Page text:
Research | Reflection | Revision - Who has a past that you deeply admire? Choose someone that is no longer living who interests you or that you admire. You will be researching that person and writing their biography. The biography should be at least two typed pages long.

An Exploration of Poetry - There are many ways to write a poem. This might be a new form for you. m. Depending on how you use language, you can say exactly what you mean, in as many or as few lines so as you like, or you can NOT say exactly what you mean at all, but only hint at it using image words and sound words to create pictures or feelings in the reader.

What Happened? - Imagine that you arrive home to find that there has been a fire at your house while you have been at school and your parents have been at work.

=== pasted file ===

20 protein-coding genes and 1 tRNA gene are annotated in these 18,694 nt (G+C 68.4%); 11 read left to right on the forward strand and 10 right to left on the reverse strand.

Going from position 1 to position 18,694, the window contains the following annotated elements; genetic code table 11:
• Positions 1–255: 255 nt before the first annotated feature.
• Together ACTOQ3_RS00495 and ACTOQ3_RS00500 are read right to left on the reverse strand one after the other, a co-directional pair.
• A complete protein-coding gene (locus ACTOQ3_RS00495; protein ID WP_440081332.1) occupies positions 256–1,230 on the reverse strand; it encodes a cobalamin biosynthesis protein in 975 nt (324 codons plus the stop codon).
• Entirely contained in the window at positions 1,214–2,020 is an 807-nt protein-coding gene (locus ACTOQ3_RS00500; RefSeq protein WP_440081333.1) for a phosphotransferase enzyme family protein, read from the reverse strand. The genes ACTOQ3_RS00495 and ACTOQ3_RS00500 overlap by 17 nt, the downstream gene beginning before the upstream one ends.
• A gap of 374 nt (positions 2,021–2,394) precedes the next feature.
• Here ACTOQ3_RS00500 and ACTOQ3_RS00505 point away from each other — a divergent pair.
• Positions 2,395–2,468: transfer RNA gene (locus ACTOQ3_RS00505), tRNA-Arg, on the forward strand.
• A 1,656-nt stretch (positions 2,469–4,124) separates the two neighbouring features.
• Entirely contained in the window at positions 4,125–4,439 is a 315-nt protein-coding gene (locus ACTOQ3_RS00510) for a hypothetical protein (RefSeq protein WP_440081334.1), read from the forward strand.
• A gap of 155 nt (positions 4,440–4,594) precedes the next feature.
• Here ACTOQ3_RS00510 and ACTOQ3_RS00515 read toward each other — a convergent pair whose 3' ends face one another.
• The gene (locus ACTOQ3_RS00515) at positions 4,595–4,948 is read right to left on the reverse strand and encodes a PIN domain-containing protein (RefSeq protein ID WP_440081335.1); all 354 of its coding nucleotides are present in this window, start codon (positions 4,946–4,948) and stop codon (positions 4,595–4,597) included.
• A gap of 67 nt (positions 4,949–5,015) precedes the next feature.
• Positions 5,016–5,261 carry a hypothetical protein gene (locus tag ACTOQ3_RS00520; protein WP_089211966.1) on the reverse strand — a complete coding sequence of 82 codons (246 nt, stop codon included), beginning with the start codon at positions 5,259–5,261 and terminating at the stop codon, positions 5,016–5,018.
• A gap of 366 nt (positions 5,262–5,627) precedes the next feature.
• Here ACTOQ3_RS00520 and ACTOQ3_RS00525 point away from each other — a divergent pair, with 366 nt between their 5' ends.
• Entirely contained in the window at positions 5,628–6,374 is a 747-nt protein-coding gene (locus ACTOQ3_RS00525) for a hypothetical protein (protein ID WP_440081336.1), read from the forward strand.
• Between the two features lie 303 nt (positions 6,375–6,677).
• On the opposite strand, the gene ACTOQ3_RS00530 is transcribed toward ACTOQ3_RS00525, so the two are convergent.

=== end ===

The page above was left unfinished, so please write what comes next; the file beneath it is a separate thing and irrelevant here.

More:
Dear Principal, - If you could change one thing about your school, what would it be? Would you abolish homework? Increase the lunch period? Shorten the school day? Think about how what you want to change would affect the student body, both in the present and in the future.

What Makes Good Parents? - People can be very, very different from one another, and there are all kinds of ways to be a good parent. What qualities do you think make a good parent? Of those qualities, which are non‐negotiable, and which are optional, nice to have qualities?

Hand To The Face Prompt - Describe what you think is happening in this picture. This guy is not having such a great day. Tell us all about it.

Creativity Prompts - Are order and creativity mutually exclusive? Are creative people naturally messy? Does neatness stunt creativity? Explain your position on the topic.

Mapping Family Constellations - For this project you will be creating a description of the constellations within your family, and compiling them into a booklet.

Read | Reflect | Write - The world has changed an enormous amount in the last 50 years. Think about it, then do a little research to help give both the prompt and your thoughts some context. Use what you learned from your research to answer the prompt.